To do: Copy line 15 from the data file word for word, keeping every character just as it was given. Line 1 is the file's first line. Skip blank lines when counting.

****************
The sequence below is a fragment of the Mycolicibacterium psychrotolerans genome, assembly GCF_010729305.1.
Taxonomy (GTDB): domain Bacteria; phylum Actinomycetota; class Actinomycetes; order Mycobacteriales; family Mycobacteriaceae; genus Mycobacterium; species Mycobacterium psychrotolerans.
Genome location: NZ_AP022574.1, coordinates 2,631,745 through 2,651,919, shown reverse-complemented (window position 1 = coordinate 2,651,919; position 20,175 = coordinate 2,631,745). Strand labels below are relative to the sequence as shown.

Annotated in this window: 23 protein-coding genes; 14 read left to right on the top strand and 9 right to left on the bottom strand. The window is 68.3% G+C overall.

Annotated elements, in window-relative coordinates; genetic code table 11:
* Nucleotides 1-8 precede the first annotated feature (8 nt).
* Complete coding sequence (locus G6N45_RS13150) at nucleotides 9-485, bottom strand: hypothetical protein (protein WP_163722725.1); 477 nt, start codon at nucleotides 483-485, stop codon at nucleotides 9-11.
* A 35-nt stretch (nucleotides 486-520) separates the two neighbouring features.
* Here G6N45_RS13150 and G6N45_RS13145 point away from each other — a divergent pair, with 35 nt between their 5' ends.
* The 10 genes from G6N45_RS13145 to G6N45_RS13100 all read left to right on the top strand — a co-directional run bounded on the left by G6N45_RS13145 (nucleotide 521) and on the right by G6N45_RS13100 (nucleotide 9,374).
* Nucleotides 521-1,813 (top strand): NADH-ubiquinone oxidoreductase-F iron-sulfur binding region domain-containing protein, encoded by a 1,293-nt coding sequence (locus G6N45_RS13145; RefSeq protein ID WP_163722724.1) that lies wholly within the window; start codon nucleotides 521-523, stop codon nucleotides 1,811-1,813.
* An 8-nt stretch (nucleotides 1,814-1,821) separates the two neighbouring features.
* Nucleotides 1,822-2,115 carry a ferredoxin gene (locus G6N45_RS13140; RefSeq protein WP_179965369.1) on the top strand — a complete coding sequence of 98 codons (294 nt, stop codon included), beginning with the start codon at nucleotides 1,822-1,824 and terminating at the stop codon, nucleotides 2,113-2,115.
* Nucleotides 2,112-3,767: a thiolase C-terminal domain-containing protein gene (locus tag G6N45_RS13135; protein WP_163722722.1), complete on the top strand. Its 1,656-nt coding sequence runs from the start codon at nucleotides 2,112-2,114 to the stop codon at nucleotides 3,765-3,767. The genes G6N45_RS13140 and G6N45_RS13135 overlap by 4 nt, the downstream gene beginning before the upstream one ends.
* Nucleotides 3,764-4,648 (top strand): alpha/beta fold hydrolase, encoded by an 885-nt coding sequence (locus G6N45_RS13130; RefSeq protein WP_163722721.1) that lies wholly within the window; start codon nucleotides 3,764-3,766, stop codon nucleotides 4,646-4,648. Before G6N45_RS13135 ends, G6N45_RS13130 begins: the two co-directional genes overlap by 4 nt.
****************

* Nucleotides 3,764-4,648 (top strand): alpha/beta fold hydrolase, encoded by an 885-nt coding sequence (locus G6N45_RS13130; RefSeq protein WP_163722721.1) that lies wholly within the window; start codon nucleotides 3,764-3,766, stop codon nucleotides 4,646-4,648. Before G6N45_RS13135 ends, G6N45_RS13130 begins: the two co-directional genes overlap by 4 nt.